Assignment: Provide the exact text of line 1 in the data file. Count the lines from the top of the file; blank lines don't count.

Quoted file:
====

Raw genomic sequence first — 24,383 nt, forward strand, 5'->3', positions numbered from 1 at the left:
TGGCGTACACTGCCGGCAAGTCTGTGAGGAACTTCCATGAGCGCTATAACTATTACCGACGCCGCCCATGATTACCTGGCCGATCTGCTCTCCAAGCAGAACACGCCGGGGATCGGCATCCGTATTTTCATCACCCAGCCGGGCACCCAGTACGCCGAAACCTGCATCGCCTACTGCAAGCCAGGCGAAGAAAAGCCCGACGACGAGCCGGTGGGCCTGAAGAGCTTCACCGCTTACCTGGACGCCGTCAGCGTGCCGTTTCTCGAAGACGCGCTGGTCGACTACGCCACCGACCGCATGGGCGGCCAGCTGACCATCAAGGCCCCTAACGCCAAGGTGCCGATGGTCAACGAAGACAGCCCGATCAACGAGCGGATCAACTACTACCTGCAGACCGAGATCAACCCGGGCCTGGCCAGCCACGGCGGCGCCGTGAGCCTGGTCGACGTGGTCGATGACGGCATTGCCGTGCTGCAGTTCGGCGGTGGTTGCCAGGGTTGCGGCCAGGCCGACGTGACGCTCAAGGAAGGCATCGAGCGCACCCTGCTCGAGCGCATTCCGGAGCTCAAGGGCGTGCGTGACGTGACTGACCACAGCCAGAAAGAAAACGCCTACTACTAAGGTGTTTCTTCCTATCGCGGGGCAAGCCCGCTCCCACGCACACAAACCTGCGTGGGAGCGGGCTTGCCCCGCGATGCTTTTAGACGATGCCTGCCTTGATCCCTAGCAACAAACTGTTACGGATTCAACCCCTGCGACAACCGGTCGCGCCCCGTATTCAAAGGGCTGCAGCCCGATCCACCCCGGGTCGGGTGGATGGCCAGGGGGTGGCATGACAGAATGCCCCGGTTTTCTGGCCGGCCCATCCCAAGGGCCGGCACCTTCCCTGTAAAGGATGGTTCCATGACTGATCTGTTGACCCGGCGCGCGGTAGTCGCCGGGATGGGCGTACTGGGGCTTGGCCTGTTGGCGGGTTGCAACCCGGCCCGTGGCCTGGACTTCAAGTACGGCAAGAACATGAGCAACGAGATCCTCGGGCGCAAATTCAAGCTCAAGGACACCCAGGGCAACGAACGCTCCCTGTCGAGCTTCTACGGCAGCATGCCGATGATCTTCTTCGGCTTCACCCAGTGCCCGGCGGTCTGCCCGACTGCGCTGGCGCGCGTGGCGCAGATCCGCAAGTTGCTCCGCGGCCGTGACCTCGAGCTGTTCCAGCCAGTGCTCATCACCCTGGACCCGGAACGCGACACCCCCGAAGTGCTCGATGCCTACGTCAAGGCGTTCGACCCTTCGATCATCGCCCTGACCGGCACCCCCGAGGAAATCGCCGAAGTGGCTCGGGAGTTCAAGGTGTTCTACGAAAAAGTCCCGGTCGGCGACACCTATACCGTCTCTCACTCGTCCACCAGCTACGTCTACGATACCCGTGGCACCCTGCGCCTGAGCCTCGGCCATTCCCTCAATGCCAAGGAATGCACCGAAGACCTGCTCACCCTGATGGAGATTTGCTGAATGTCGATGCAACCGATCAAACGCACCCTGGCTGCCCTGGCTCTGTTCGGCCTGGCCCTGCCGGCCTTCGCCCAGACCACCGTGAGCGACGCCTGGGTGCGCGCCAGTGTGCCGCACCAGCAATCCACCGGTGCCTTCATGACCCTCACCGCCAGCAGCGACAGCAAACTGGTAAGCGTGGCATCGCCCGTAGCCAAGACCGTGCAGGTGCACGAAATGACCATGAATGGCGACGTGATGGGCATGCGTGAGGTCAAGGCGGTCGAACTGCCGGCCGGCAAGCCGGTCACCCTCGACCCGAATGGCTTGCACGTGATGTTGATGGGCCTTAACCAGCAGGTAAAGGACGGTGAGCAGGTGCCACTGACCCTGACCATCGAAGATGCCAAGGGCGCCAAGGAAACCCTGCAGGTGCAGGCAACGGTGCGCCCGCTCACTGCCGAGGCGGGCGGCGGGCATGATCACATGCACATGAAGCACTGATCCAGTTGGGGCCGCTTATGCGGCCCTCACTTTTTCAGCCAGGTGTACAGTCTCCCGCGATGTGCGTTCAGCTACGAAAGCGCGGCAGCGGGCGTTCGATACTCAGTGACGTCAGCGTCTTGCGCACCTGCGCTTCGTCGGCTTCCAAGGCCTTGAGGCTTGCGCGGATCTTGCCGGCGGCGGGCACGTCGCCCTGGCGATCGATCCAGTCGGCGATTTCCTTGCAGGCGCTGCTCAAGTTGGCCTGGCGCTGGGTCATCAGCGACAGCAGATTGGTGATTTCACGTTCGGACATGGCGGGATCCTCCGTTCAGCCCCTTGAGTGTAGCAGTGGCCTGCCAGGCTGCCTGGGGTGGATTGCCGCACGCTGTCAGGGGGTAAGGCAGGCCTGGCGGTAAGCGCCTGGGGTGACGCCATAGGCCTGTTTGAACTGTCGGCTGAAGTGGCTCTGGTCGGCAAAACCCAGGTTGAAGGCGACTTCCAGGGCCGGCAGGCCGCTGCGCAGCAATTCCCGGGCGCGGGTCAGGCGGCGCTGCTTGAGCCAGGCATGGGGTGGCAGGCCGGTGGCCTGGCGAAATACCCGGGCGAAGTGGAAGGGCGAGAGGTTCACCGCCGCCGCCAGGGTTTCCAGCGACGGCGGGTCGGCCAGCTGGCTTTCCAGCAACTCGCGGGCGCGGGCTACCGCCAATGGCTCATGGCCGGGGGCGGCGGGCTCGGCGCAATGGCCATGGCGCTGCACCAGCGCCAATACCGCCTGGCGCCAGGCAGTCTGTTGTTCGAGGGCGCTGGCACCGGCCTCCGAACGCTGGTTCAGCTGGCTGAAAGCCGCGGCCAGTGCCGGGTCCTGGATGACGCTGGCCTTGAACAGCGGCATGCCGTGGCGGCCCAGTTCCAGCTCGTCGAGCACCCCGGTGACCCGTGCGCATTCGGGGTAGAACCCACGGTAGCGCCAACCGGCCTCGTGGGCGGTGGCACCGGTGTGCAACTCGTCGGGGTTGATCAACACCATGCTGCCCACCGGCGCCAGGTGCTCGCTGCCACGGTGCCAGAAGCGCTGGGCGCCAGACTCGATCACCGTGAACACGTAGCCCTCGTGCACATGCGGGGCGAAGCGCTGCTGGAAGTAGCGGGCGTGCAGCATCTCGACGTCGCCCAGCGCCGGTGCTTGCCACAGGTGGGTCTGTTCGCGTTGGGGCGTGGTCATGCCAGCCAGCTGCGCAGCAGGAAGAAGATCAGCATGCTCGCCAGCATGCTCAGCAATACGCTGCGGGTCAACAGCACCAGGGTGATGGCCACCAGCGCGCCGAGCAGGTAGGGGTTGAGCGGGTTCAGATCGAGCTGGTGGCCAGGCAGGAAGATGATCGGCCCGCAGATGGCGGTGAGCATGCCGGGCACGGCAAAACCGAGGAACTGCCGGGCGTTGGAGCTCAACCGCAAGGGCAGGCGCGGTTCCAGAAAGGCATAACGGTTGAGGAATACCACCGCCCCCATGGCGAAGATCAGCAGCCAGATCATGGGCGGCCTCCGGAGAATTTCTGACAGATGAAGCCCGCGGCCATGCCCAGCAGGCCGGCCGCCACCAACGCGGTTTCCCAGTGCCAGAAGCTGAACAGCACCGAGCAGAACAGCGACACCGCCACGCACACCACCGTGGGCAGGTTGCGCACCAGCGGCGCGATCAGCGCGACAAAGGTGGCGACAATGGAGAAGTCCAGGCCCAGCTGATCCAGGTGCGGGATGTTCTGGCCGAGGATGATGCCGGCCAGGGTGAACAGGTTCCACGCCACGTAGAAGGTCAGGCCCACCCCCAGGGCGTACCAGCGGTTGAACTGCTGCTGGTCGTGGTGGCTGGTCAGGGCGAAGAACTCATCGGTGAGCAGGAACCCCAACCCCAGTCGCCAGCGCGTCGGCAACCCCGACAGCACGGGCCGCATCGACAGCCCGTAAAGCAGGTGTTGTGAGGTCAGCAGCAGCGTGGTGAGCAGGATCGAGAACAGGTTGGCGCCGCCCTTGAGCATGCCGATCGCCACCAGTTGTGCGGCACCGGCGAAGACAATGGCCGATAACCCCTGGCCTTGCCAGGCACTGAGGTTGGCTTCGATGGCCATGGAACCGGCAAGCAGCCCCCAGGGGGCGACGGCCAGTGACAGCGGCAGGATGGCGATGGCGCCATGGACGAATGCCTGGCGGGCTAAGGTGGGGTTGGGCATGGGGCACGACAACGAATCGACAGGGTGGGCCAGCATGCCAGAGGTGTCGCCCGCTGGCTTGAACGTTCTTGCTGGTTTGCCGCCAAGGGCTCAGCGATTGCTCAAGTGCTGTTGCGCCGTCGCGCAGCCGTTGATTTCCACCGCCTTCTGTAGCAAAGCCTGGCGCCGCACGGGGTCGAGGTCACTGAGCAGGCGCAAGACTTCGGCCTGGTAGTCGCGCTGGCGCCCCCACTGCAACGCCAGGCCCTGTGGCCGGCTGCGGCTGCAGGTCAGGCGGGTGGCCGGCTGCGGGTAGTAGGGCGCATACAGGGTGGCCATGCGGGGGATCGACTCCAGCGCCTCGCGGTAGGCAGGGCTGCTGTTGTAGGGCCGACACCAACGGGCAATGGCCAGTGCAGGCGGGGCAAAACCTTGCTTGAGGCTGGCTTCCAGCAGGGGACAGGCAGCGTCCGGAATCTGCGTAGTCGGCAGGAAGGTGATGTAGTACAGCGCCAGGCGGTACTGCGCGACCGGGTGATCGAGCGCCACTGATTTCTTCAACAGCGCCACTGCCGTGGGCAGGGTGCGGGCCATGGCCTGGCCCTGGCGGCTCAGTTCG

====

Raw genomic sequence first — 24,383 nt, forward strand, 5'->3', positions numbered from 1 at the left: